Recruiting is the lifeblood of major college football and basketball, and in the post-integration era the top Black high school prospects for the most part have opted for Power 5 conference schools. Those are the places deemed the best spots to get national television exposure, be viewed by pro scouts, and enhance prospects to get drafted in either the NFL or the NBA. While every year there are players from small schools and/or HBCUs who beat the odds and make pro rosters, even some who succeed despite not being drafted, it’s still largely viewed as essential for any top 10 prospect to attend a Power 5 conference school, or at minimum a college or university that’s predominantly white (also known as PWI).
However last week there was a recruiting visit that on the surface may not seem like much, but potentially could change the course of NCAA recruiting if others follow suit. Makur Maker isn’t a name that well known outside basketball recruiting circles, but within them he’s a hot item. That’s because Maker, a nearly seven-foot center (six-eleven to be exact) is the rarest of items, a true “point center.” That’s someone who can pass and shoot like a forward or guard, but defend and rebound like a center. Makur is in his last year of high school in California, and his exploits have been covered almost as much in the sporting press as those of Lebron James when he was in his final high school year.
But the big thing about Maker is he’s indicated he’s seriously considering signing with an HBCU. He made an official visit last week to Howard during its homecoming. That made it two weekends in a row for Howard entertaining top prospects as they’d previously been visited by six-feet, four-inch guard Josh Christopher. Maker is ranked number 10 on the list of top high school players and Christopher, also from California, is listed 12th.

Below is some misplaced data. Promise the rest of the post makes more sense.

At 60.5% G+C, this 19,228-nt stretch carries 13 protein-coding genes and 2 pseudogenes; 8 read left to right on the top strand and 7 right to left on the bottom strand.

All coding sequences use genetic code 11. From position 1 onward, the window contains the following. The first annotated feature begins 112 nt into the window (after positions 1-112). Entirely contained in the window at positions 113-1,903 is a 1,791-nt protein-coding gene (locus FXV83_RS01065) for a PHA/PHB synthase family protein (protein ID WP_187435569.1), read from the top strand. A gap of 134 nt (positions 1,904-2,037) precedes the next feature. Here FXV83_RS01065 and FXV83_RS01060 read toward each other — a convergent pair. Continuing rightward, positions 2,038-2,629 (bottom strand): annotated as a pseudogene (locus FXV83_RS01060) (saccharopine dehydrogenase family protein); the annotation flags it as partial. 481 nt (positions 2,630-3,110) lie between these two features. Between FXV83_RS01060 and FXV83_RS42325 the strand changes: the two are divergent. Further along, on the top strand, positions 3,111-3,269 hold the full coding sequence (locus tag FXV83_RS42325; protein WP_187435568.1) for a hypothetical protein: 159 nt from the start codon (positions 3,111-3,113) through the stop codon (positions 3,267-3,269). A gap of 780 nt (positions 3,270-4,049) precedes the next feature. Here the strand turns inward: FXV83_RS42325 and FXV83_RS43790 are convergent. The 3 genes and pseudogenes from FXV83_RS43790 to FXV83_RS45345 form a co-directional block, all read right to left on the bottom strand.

Should Howard land one or both, suddenly the traditionally Black conference the MEAC would have two of the nation’s top 20 players appearing in its various schools’ arenas. It would be an immediate jump start for a school best known for having championship caliber soccer programs, but not much in the basketball world. Maker was quoted saying “ I think we’re starting a different culture with top recruits coming in to visit here (Howard) and taking this seriously,” he told ESPN’s website The Undefeated October 12. “A lot of HBCUs are being overlooked.” Howard’s basketball coach Kenny Blakeney is prohibited by NCAA regulations from opening discussing any prospect’s visits, but added he was happy that both were considering both his school and HBCUs period. “This brings awareness and reminds people of the value of HBCUs,” Blakeney added. “Back in the ‘60s and ‘70s HBCUs were the only places where African Americans could attend school and participate in extracurricular activities.”
You’ve got to be certain age to remember a time when much of major college football and basketball (pretty much ALL of it in the South) was totally segregated. Today there are SEC schools with larger percentages of Black football and basketball players on the squad than the schools in general, and Black basketball coaches are no longer rarities in the SEC. It’s still not that commonplace to see Black football coaches or athletic directors, but even that’s gradually changing.’
Now no one should look for some huge exodus of top Black athletes suddenly deciding that they’re going to attend Grambling instead of Alabama or Clemson in football, or Coppin State instead of Kentucky or Duke in basketball. Those schools still have more to offer from the standpoint of facilities and exposure, and the simple reality is that the HBCU experience doesn’t resonate as much with the current generation of Black athletes as it once did.
Writer Jemele Hill rattled a few cages a couple of months ago with an article in the Atlantic urging Black athletes to start considering HBCUs as alternatives, saying that they could help raise awareness and exposure, to say nothing of resources and profits for HBCUs. There was lot of hue and cry that she was advocating “reverse segregation,” but in truth she was simply expressing an honest hope that not every top Black football or basketball player ignore HBCUs when considering choices for college.
Just as it would be great if more Black sports fans would support their local HBCUs (and not just for athletic events), it would be equally great if Makur and Christoper start a trend where more top Black high school prospects at least seriously consider attending an HBCU and being stars for them, as opposed to just plugging into the hugely successful Power 5 conference programs already in place. They can help rebuild a legacy rather than simply extending another.